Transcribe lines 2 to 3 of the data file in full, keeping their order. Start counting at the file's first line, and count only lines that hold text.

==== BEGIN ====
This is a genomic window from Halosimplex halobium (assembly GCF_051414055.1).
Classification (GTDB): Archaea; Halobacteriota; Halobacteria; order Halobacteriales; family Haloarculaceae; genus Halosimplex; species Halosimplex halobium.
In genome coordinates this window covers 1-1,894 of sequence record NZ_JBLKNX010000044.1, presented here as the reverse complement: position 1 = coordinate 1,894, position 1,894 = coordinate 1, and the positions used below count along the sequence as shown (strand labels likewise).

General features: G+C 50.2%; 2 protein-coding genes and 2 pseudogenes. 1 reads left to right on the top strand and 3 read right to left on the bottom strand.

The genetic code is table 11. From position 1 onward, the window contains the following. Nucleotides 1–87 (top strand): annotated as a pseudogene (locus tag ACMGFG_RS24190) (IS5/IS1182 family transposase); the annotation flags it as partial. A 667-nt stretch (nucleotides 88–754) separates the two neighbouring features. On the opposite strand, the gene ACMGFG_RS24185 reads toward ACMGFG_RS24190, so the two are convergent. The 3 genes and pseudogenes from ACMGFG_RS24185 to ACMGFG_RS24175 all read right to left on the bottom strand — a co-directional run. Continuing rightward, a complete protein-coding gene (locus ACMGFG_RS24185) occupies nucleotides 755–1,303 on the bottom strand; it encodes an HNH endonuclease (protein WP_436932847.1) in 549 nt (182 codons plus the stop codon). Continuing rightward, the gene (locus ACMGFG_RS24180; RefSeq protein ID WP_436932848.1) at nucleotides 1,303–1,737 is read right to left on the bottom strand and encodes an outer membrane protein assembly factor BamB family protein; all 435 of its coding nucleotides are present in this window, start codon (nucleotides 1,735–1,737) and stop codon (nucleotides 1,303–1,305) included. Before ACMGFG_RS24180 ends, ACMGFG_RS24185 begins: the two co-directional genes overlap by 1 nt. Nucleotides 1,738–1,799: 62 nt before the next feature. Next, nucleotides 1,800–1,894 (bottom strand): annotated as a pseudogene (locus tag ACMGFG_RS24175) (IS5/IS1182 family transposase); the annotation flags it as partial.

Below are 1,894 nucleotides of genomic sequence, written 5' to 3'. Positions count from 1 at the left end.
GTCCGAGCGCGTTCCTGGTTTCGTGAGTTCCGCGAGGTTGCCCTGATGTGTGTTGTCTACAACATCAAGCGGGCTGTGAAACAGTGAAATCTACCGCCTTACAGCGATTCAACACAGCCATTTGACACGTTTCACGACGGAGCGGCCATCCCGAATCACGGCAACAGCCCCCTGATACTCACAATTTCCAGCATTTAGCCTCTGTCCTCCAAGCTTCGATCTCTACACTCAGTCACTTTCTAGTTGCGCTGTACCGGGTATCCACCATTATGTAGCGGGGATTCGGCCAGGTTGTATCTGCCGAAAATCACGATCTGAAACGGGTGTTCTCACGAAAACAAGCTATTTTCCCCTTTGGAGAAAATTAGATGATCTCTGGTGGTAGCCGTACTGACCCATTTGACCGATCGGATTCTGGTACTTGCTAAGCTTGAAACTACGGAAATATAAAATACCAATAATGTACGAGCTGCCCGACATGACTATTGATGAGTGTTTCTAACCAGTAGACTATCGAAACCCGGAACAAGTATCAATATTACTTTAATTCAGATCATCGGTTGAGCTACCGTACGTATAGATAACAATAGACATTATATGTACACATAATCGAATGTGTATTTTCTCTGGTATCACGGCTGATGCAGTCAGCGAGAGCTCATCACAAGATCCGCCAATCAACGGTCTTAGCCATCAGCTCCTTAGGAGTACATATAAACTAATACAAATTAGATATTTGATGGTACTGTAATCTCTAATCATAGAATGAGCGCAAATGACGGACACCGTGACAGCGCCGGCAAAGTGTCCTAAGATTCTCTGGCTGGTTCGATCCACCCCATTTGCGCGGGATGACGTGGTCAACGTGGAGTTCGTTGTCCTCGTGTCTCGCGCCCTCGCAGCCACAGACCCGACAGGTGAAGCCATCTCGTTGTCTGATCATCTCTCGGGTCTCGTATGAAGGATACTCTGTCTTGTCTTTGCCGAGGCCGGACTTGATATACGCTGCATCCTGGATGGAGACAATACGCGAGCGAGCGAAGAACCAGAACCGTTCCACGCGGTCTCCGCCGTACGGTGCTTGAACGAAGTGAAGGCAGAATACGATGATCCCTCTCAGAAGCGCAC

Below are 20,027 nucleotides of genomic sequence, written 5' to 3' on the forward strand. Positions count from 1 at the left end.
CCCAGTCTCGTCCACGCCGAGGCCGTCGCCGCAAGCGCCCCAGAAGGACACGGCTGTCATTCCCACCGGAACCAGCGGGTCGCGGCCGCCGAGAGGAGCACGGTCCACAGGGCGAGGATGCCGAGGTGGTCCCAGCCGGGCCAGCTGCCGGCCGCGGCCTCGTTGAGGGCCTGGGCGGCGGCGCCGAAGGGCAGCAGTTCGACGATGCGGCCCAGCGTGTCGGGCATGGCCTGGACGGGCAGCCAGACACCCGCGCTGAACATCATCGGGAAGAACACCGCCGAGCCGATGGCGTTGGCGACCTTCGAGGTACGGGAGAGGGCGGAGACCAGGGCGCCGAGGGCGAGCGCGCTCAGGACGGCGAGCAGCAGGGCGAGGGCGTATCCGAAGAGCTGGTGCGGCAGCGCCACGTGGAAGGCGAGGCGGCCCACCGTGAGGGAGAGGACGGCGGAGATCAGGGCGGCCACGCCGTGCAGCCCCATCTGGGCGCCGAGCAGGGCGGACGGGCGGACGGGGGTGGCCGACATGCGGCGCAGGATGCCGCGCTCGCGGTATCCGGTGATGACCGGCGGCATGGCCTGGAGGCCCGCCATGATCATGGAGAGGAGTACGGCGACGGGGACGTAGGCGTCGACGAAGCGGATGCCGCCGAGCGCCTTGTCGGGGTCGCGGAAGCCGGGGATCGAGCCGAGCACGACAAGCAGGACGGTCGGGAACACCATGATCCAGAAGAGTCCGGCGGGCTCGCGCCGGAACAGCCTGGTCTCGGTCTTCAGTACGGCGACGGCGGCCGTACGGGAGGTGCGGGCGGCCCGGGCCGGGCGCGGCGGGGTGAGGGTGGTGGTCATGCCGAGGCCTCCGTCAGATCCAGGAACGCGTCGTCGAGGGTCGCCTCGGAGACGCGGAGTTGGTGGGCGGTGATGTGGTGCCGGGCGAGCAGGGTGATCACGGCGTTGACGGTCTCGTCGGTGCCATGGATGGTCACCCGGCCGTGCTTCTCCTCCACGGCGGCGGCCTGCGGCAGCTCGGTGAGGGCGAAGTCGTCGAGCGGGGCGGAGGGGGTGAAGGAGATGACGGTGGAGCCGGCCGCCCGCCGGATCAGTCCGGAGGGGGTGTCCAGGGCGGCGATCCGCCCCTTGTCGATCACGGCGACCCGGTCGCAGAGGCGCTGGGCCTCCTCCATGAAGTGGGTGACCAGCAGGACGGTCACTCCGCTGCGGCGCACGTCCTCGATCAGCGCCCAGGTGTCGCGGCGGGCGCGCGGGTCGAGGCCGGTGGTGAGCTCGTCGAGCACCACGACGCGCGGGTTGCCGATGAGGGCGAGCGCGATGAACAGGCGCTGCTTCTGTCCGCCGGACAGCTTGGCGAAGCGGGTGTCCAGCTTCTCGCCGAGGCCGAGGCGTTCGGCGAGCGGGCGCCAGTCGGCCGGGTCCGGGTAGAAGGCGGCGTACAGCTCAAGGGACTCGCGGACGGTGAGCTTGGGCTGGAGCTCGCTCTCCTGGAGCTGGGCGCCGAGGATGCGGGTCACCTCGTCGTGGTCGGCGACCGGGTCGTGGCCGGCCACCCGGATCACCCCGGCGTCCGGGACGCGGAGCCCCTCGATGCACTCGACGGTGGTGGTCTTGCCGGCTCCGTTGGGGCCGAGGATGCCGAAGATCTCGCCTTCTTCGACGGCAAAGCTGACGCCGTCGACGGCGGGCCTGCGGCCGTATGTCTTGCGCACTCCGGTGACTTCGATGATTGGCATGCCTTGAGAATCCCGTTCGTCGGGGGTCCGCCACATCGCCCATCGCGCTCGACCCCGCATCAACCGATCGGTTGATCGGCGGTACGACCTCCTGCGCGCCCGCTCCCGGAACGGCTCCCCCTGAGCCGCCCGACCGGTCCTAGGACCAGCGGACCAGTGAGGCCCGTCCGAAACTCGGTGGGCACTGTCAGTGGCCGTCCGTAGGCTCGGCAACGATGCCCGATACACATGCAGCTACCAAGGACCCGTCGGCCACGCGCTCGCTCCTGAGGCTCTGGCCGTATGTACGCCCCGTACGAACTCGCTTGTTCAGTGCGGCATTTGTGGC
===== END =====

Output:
Classification (GTDB): Archaea; Halobacteriota; Halobacteria; order Halobacteriales; family Haloarculaceae; genus Halosimplex; species Halosimplex halobium.
In genome coordinates this window covers 1-1,894 of sequence record NZ_JBLKNX010000044.1, presented here as the reverse complement: position 1 = coordinate 1,894, position 1,894 = coordinate 1, and the positions used below count along the sequence as shown (strand labels likewise).